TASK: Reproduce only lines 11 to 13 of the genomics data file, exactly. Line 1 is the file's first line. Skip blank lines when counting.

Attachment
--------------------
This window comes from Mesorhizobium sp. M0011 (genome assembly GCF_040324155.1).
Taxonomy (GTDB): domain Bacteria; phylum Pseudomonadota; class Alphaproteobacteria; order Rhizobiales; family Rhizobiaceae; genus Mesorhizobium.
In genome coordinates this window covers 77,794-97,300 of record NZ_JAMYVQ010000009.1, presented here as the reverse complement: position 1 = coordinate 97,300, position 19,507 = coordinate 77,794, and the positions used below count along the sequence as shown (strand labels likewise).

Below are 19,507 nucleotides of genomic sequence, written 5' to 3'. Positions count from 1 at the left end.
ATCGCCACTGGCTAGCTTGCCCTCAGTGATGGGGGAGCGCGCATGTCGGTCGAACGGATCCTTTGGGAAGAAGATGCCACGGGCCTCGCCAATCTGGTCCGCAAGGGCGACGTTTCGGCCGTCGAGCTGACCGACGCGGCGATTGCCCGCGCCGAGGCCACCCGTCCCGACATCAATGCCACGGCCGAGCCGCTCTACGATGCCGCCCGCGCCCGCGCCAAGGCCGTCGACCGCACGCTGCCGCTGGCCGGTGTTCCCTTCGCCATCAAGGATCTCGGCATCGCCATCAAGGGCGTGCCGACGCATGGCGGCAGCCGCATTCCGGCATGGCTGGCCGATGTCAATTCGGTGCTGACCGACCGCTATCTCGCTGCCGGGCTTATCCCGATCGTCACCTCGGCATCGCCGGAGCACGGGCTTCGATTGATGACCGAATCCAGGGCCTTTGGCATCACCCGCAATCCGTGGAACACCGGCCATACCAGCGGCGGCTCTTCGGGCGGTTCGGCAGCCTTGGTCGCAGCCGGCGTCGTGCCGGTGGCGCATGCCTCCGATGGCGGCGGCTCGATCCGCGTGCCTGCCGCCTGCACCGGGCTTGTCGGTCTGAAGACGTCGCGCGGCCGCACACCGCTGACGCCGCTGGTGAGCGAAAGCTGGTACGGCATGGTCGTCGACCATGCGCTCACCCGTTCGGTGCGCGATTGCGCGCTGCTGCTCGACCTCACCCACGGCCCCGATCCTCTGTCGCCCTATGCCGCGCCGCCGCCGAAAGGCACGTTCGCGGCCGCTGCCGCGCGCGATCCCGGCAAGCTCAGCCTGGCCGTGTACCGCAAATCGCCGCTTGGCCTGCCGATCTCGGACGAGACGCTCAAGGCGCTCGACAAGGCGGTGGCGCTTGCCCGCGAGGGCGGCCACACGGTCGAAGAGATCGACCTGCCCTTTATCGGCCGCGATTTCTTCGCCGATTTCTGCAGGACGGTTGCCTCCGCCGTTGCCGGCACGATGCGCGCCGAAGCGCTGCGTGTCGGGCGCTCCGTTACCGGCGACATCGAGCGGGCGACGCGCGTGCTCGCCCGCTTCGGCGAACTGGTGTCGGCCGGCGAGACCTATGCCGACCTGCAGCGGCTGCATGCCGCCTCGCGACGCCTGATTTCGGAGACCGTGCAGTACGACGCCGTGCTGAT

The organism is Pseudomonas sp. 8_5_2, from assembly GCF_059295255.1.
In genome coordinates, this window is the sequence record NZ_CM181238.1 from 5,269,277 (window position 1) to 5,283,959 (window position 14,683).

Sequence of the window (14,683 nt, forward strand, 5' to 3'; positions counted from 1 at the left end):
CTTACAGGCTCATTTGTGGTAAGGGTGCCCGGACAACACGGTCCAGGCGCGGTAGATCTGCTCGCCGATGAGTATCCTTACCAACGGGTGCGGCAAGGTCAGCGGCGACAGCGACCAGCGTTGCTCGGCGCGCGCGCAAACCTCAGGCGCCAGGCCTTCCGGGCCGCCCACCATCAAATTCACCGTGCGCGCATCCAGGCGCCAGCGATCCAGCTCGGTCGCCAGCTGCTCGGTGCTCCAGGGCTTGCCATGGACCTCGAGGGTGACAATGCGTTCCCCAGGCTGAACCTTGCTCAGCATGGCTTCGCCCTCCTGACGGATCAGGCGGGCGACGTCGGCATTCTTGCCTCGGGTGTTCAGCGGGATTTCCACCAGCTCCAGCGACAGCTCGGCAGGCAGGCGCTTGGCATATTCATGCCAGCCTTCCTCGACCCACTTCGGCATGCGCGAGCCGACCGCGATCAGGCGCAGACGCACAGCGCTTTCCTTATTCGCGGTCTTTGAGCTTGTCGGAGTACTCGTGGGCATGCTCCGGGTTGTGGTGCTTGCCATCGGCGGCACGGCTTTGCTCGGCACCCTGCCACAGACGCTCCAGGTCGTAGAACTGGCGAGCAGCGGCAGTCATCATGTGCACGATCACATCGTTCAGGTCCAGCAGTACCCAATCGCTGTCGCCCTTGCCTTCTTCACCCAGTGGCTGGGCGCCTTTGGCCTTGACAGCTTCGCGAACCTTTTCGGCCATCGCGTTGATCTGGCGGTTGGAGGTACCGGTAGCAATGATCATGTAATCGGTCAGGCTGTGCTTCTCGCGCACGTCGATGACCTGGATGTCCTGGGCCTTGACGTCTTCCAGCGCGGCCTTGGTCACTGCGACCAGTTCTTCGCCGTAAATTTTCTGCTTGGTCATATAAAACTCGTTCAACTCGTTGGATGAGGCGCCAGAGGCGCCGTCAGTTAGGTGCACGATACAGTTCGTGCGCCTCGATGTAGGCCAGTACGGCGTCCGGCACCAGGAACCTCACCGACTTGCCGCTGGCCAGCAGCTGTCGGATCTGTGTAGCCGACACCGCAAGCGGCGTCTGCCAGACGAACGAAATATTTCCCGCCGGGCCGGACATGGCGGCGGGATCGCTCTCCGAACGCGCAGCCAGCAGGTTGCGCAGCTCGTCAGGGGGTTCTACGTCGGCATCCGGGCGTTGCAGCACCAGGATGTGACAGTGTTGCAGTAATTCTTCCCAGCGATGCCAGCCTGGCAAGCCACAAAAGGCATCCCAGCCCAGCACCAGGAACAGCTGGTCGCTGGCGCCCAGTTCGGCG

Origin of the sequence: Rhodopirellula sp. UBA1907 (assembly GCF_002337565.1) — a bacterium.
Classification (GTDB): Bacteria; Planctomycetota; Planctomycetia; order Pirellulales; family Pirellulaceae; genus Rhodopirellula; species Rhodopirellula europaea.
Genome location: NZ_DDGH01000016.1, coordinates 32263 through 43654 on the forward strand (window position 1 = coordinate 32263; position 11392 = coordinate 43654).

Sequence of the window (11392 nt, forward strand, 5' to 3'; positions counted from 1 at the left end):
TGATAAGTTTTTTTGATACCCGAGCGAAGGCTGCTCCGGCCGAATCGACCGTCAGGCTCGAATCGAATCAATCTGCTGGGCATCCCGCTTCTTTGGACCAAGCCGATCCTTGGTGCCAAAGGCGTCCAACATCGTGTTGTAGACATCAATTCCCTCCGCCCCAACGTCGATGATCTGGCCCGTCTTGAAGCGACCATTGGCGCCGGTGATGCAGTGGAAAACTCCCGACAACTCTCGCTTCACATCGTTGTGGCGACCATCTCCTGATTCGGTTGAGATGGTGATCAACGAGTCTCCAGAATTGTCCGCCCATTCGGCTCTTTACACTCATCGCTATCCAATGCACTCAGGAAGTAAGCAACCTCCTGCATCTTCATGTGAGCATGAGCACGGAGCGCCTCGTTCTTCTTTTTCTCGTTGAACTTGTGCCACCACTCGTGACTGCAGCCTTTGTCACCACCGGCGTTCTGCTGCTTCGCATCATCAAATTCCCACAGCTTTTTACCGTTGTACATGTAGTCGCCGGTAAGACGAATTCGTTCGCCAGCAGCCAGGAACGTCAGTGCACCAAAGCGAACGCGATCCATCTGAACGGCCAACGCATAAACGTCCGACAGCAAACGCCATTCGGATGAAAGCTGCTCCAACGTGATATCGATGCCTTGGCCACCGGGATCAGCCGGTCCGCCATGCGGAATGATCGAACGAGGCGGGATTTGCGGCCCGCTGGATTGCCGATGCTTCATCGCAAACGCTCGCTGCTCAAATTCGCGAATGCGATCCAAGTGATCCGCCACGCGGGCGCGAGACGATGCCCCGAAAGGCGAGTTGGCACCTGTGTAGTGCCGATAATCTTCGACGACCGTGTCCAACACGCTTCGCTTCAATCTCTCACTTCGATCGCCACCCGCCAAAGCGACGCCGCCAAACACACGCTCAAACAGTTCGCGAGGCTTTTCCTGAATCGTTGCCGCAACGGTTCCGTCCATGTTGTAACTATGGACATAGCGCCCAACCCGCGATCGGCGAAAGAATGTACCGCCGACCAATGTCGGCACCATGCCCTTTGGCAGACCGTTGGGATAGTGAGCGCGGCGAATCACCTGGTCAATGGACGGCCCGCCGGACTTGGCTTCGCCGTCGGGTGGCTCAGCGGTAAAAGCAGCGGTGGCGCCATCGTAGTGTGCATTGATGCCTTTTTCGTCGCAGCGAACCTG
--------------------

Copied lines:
Classification (GTDB): Bacteria; Planctomycetota; Planctomycetia; order Pirellulales; family Pirellulaceae; genus Rhodopirellula; species Rhodopirellula europaea.
Genome location: NZ_DDGH01000016.1, coordinates 32263 through 43654 on the forward strand (window position 1 = coordinate 32263; position 11392 = coordinate 43654).

Sequence of the window (11392 nt, forward strand, 5' to 3'; positions counted from 1 at the left end):